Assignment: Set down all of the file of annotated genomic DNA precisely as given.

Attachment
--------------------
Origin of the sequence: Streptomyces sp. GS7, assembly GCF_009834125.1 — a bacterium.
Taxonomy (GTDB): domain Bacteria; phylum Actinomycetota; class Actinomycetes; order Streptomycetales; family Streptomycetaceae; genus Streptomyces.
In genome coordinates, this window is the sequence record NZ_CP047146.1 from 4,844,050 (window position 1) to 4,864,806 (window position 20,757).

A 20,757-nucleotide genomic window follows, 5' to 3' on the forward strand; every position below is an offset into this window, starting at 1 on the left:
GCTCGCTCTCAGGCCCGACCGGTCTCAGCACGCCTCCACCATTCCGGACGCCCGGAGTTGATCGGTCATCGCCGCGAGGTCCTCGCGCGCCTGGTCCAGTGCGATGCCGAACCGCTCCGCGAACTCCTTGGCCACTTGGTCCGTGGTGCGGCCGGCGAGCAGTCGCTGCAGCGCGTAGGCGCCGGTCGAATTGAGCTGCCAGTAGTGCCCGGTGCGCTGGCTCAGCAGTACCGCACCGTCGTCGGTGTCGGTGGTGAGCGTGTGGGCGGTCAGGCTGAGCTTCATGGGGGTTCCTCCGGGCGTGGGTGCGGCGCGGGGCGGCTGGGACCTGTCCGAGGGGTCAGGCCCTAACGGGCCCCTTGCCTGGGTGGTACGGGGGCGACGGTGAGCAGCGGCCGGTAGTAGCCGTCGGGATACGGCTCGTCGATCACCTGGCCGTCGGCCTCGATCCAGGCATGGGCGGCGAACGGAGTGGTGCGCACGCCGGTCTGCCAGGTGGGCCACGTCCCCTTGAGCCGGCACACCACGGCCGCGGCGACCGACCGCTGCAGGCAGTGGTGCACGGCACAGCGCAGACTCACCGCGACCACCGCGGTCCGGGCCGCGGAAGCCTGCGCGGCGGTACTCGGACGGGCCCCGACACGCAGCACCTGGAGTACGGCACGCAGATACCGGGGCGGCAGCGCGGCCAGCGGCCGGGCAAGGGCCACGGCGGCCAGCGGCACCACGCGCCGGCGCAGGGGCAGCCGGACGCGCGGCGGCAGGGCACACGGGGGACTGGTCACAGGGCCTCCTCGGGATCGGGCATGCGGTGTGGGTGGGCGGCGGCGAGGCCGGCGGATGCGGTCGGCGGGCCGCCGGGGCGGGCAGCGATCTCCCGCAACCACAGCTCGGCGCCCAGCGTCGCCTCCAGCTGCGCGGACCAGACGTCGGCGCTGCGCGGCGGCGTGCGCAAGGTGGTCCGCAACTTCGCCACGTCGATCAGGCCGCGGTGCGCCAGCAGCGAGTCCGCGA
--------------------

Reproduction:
Origin of the sequence: Streptomyces sp. GS7, assembly GCF_009834125.1 — a bacterium.
Taxonomy (GTDB): domain Bacteria; phylum Actinomycetota; class Actinomycetes; order Streptomycetales; family Streptomycetaceae; genus Streptomyces.
In genome coordinates, this window is the sequence record NZ_CP047146.1 from 4,844,050 (window position 1) to 4,864,806 (window position 20,757).

A 20,757-nucleotide genomic window follows, 5' to 3' on the forward strand; every position below is an offset into this window, starting at 1 on the left:
GCTCGCTCTCAGGCCCGACCGGTCTCAGCACGCCTCCACCATTCCGGACGCCCGGAGTTGATCGGTCATCGCCGCGAGGTCCTCGCGCGCCTGGTCCAGTGCGATGCCGAACCGCTCCGCGAACTCCTTGGCCACTTGGTCCGTGGTGCGGCCGGCGAGCAGTCGCTGCAGCGCGTAGGCGCCGGTCGAATTGAGCTGCCAGTAGTGCCCGGTGCGCTGGCTCAGCAGTACCGCACCGTCGTCGGTGTCGGTGGTGAGCGTGTGGGCGGTCAGGCTGAGCTTCATGGGGGTTCCTCCGGGCGTGGGTGCGGCGCGGGGCGGCTGGGACCTGTCCGAGGGGTCAGGCCCTAACGGGCCCCTTGCCTGGGTGGTACGGGGGCGACGGTGAGCAGCGGCCGGTAGTAGCCGTCGGGATACGGCTCGTCGATCACCTGGCCGTCGGCCTCGATCCAGGCATGGGCGGCGAACGGAGTGGTGCGCACGCCGGTCTGCCAGGTGGGCCACGTCCCCTTGAGCCGGCACACCACGGCCGCGGCGACCGACCGCTGCAGGCAGTGGTGCACGGCACAGCGCAGACTCACCGCGACCACCGCGGTCCGGGCCGCGGAAGCCTGCGCGGCGGTACTCGGACGGGCCCCGACACGCAGCACCTGGAGTACGGCACGCAGATACCGGGGCGGCAGCGCGGCCAGCGGCCGGGCAAGGGCCACGGCGGCCAGCGGCACCACGCGCCGGCGCAGGGGCAGCCGGACGCGCGGCGGCAGGGCACACGGGGGACTGGTCACAGGGCCTCCTCGGGATCGGGCATGCGGTGTGGGTGGGCGGCGGCGAGGCCGGCGGATGCGGTCGGCGGGCCGCCGGGGCGGGCAGCGATCTCCCGCAACCACAGCTCGGCGCCCAGCGTCGCCTCCAGCTGCGCGGACCAGACGTCGGCGCTGCGCGGCGGCGTGCGCAAGGTGGTCCGCAACTTCGCCACGTCGATCAGGCCGCGGTGCGCCAGCAGCGAGTCCGCGA